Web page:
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By John Riddell
Introduction In the early 1950s many railroads were looking for alternate means of providing fast, more economical passenger service with the goal of gaining back some of the clientèle that had transferred to automobiles. The Budd Company of Philadelphia designed the RDC (Rail Diesel Car) as an economical alternative to the traditional locomotive-hauled passenger trains in suburban, commuter, branch line, interurban and supplementary main line service at a time when the railroads were struggling to make such services profitable. RDCs proved much less costly to operate than regular consists and were well received by railroads throughout North America as well as some overseas lines. Priced at $127,000 to $130,000, an RDC cost approximately 50 per cent less to operate than a conventional locomotive-hauled train. An RDC demonstrator unit toured a number of railroads in late 1949 and early 1950. A total of 398 units of various configurations were built from 1949 and 1962. The Budd Company built RDCs in its Red Lion plant in Philadelphia. In 1957, Canadian Car & Foundry Company of Montreal was licensed to build RDCs in Canada for Canadian buyers. Subsequently, 16 unfinished body shells were supplied by the Budd Company and completed in the Lachine plant of Canadian Car & Foundry.
The RDC Design The RDC was visually attractive, easy to maintain, lightweight, flexible and powerful. The stainless-steel exterior was almost maintenance free. Operating controls were positioned at each end of the car to eliminate costly and time-consuming trips to turn the car at stub-ended terminals. The units could be used singly or in multi-car trains. The design incorporated developments by General Motors in engine and torque-converter transmissions developed for use in US Army M46 Patton tanks during the Korean War. The RDCs had a high power/weight ratio providing fast pick-up. Twin compact six-cylinder diesel engines produced 550 horsepower enabling the car to accelerate to 44 mph in 60 seconds, 54 miles per hour in 90 seconds and 80 miles per hour in under four minutes. The RDC had a top speed of 83 mph on level track.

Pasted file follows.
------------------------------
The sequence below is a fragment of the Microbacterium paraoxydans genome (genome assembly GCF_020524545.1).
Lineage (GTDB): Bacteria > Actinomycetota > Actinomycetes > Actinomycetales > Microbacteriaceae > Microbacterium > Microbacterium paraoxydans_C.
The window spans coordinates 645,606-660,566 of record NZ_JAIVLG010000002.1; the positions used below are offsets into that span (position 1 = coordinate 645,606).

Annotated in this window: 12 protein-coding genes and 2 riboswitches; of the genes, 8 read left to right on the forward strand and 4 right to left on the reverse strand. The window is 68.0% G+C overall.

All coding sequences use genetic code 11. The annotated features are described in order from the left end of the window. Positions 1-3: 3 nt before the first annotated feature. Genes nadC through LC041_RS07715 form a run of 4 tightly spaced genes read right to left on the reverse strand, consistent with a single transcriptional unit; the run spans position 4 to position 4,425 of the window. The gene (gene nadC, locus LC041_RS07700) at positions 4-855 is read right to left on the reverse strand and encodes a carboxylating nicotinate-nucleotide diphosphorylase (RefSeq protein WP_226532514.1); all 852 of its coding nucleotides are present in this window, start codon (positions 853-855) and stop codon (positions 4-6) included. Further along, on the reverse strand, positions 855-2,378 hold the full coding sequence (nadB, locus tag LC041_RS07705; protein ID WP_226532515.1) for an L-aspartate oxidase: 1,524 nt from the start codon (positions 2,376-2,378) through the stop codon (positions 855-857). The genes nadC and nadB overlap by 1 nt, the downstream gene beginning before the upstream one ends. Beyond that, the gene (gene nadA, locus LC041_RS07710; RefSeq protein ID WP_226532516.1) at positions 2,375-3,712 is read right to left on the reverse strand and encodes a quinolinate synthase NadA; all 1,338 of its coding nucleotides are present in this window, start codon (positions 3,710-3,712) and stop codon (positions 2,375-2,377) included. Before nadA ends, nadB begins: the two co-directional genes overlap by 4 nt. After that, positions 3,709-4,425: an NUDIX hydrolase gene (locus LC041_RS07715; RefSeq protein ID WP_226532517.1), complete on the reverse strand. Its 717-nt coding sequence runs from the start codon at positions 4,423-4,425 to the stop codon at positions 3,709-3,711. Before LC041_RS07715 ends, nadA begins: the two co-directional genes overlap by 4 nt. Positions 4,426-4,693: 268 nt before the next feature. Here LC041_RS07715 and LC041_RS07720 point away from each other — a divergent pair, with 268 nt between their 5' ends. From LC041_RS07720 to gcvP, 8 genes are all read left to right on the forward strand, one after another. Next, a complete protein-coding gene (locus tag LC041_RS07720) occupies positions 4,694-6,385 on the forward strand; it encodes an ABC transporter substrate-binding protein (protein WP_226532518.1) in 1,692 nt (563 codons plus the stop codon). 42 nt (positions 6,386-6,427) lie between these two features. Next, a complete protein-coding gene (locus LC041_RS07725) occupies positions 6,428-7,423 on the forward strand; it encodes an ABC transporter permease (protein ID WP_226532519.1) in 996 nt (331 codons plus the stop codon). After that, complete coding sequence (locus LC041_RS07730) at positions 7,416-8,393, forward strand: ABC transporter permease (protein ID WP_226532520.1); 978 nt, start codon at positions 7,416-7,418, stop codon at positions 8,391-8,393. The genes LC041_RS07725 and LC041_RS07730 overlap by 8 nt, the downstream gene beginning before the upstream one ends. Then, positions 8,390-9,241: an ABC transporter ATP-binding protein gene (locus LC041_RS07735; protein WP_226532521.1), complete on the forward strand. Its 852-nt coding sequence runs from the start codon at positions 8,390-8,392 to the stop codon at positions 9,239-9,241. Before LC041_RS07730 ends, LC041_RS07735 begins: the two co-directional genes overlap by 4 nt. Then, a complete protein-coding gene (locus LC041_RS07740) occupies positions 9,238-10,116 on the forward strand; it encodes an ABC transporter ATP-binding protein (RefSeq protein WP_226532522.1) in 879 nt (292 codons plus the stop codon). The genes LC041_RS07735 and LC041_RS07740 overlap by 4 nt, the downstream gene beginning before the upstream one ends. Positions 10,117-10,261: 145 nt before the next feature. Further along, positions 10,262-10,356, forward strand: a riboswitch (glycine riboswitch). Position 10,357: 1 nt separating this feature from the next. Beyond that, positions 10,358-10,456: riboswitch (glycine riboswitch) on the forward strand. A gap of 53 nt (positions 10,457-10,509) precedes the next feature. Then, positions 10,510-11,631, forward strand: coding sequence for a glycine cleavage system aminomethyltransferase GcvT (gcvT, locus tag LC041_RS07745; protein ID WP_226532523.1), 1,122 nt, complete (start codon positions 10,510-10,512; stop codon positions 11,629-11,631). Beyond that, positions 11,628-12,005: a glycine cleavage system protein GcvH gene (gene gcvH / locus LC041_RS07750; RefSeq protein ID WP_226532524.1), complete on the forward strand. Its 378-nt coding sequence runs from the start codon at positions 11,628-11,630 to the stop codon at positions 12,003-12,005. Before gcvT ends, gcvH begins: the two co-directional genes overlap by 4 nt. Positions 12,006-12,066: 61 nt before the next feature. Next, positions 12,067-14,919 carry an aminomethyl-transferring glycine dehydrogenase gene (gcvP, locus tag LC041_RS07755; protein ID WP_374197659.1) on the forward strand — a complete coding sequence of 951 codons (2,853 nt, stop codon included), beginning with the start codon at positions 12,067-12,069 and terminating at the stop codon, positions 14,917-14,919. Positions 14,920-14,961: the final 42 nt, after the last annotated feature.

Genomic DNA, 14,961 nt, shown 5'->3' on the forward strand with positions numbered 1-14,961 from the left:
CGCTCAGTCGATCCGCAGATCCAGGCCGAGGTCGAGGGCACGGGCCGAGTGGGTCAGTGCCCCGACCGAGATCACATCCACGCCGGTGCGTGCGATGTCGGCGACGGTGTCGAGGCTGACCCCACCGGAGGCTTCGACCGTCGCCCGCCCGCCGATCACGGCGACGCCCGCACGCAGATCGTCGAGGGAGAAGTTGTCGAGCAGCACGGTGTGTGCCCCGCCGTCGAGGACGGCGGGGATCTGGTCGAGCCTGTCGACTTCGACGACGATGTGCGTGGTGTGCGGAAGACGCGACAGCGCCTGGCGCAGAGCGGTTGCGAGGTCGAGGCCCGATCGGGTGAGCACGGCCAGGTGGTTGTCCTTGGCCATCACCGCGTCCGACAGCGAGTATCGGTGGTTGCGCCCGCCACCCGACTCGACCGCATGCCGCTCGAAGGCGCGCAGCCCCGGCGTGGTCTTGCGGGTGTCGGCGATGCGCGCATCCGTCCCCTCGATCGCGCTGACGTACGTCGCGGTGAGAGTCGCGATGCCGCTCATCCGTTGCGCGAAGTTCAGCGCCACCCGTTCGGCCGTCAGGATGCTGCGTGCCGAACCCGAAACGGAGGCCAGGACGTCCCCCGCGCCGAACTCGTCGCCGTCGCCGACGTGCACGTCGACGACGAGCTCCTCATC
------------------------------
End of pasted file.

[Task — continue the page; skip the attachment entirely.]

An engine was mounted on the underframe beside each truck and connected to the driving axle of the adjacent truck. The modular diesel engines and transmissions were located under the floor so that they could be easily slid out on a pair of rails for quick repairs or replacement. The two engines provided a greater degree of reliability than could have been obtained from a single power plant. Disc brakes enabled the car to decelerate at 2.8 mph per second. The engines were cooled by radiators on the roof of the car connected by piping to insulated water tanks beneath the floor. A blister on the center of the roof contained the cooling radiators, cooling fan motors, radiator fans and engine exhaust pipes. The RDC rode on a pair of four-wheel drop-equalizer trucks with a wheel base of 8 foot 6 inches and 33-inch diameter wheels. Naturally, variations in arrangements of internal seating and cargo sections were made by the builder, or by the owning railways, to suit their operating requirements. Three chains were hung in each end door way for safety when the end door was opened.
Budd offered its RDC in five versions.
The RDC-1, the most numerous version, was a self-propelled coach containing only passenger seating for 90 passengers. Because there was no space encroachment in the car body by the power plant, there was plenty of room for passenger seats. A vestibule with operator controls was at each end. A men's room was at one end and a women's restroom was at the opposite end. It was 85 feet long.
The RDC-2 contained a 17-foot baggage section followed by a coach section with seating for 70 passengers. It contained a common toilet at the end of the passenger section. The baggage section had a 4-foot wide door on each side. It was 85 feet long.
The RDC-3 contained a 17-foot Railway Post Office (RPO) section followed by a 17-foot 9-inch baggage section followed by a coach section with seating for 48 passengers. It contained a common toilet at the end of the passenger section and a toilet in the RPO section. It was 85 feet long.
The RDC-4 contained a 30-foot RPO section followed by a 31-foot baggage-express section, with a toilet in the end of each section. It contained no passenger seating. Unlike the other models the RDC-4 was not air-conditioned. With proportionally higher loading, it was built to a shorter 73-foot 10-inch coupled length to match the performance of the other models. The RDC-4 was introduced after the other three models had been in service for a couple of years.